Film: Judgemental Hai Kya
Cast: Kangana Ranaut, Rajkumar Rao, Jimmy Shergill, Amrya Dastur, Amrita Puri, Satish Kaushik, Brijendra Kala, Sudev Nair, Satish Kaushik, Hrishita bhatt, Rajesh Jais, Hussain Dalal
Director: Prakash Kovelamudi
Rating: * * ½
This Kanika Dhillon scripted, Prakash Kovelamudi directed attempt at quirky, black comedy, whodunit-thriller drives it’s ‘Aajkal normal logon se dar lagta hai’ theme home with a rollickingly insane series of attitudinal shifts represented by Keshav (Rajkumar Rao) and Bobby Garewal (Kangana Ranaut) – two suspects in a murder being investigated by plain-clothes policeman (Satish Kaushik) and his assistant (Brijendra Kala).
This film is a brave attempt to give ‘personality dysfunctions’ more head but the 121 minute run of play is so opportunistic in its attempt to expand on its multi-genre threads that lucidity and consistency fall foul!
Both the suspects live lives that are more illusionary than real. When Bobby meets her new tenants, a young married couple Keshav and Rima (Amrya Dastur) who are renting a part of her apartment, she views them as normal and her curiosity is aroused. But once the murder happens, all her suspicions are directed towards Keshav, who she thinks is the culprit.
Their so-called perfectly normal life doesn’t appear so any more – coloured as it gets by the runaway imagination of a damaged persona whose quirks (apparently originated from a traumatic childhood) are governed by eclectic affirmations costumed in characters she dubs for (she is a dubbing artist for films and also makes origami cranes out of gruesome newspaper story cuttings).
Dhillon turns the ‘Gas Light’ construct on its head by making a loony observer the catalyst of a criminal makeover. Even ‘The Ramayana’ comes in for a modernised reboot with Jimmy Shergill directing the play within the movie and in turn, making a strong impact on Bobby’s helter-skelter psyche.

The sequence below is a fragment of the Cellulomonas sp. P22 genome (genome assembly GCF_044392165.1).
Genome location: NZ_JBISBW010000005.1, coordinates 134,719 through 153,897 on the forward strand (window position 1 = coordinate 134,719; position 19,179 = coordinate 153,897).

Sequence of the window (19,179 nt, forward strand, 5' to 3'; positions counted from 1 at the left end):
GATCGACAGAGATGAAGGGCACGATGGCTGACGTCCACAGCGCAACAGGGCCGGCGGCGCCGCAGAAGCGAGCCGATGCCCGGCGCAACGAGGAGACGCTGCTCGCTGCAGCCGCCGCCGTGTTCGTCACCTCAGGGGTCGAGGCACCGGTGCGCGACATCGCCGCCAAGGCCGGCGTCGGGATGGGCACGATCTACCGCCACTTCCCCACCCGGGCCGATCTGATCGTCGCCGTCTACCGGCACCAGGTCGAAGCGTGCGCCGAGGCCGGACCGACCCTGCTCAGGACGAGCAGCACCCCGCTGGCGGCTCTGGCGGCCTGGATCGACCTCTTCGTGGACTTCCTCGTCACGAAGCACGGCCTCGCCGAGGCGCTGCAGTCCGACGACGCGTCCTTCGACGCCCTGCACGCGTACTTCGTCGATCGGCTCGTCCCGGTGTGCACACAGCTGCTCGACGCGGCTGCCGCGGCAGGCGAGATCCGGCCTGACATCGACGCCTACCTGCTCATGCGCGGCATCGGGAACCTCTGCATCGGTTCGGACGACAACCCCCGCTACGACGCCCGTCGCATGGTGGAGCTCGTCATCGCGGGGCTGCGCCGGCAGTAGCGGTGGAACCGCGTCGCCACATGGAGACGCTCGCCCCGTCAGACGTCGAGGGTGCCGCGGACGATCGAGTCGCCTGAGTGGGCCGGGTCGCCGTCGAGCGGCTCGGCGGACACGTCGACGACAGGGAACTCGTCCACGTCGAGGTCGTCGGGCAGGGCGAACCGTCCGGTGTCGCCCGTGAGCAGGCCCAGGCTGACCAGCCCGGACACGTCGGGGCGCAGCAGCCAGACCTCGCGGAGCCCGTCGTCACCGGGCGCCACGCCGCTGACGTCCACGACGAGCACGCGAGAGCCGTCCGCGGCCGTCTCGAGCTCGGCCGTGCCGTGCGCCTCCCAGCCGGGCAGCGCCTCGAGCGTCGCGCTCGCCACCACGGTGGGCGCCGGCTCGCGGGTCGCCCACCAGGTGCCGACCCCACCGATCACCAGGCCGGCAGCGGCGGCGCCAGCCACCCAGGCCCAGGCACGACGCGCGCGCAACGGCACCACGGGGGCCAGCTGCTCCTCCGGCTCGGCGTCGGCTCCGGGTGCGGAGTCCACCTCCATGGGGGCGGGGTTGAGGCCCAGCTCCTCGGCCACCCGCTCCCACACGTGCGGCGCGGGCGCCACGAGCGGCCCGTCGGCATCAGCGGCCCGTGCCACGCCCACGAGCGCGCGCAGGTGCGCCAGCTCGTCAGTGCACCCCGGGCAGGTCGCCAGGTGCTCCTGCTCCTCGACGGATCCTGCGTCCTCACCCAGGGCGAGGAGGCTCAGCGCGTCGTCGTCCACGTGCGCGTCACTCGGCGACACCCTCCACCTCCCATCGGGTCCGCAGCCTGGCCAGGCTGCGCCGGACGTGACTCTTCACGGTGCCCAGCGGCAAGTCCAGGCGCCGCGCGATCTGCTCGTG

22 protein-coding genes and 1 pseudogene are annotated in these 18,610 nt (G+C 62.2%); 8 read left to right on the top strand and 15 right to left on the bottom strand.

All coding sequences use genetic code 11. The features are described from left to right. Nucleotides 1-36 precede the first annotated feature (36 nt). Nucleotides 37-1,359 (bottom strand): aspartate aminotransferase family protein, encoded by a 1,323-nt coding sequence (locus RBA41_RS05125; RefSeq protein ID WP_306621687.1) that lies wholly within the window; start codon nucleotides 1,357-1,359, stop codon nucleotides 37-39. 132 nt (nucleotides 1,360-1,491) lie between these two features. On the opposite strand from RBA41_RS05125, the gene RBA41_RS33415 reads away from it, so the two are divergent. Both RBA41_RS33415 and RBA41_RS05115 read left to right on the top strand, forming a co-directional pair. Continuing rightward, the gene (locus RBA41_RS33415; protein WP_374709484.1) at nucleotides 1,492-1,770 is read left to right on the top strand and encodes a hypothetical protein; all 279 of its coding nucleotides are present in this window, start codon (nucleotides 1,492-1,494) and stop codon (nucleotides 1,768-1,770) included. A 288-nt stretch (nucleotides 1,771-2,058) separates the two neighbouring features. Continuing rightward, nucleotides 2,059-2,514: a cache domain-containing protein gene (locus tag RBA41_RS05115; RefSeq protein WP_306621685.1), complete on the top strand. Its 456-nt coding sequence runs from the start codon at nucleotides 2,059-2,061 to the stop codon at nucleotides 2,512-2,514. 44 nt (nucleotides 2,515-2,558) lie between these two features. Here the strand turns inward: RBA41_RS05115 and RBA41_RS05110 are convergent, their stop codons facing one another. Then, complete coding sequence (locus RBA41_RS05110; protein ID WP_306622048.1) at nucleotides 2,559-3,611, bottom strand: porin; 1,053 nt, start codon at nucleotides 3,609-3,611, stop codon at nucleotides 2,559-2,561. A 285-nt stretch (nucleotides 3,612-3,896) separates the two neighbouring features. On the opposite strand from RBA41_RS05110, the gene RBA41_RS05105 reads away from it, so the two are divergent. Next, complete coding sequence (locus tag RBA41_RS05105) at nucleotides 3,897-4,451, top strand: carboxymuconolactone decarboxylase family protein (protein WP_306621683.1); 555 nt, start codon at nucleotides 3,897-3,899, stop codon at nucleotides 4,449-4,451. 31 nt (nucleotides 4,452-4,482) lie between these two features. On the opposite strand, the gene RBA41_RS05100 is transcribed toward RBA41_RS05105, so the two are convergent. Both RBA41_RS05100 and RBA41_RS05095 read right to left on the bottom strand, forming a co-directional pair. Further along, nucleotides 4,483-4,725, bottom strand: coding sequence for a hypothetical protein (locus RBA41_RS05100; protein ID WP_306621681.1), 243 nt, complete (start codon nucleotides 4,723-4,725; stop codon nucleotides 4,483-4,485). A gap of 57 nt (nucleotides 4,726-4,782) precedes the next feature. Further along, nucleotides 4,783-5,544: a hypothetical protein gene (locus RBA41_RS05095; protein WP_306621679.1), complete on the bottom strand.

Unfortunately neither Dhillon nor Kovelamudi can make more than shallow stabs at depth here. Dhillon and Kovelamudi play out the quirkiness to such an extent that it almost feels as if all the characters inhabiting this fiction are oft-kilter.
The screenplay is obviously manipulative and tends to contrivance. While the characters are not stereotypical they don’t exactly seem believable either. There are a zany set of ideas within but none get the treatment that could bring on the laughs. Humour gets waylaid in the attempt to shock – both visually and aurally.
The actors inhabiting this distortional universe, are the ones who provoke the audience into believing there’s some sense of accomplishment here. Kangana Ranaut’s channelising of a disturbed mind showcases her undeniable talent while Rajkumar Rao’s Keshav heralds hitherto hidden depths of an endowment that is waiting for deeper exploration.
Even Kaushik, Brijendra Kala, Sheirgill, Amrya Dastur, Amrita Puri and Hussain Dalal make strong attempts to instil some sense into this unhinged attempt at genre anarchy. Even with such thespianism to support it, Kovelamudi’s stylised exertions only lead to pandemonium!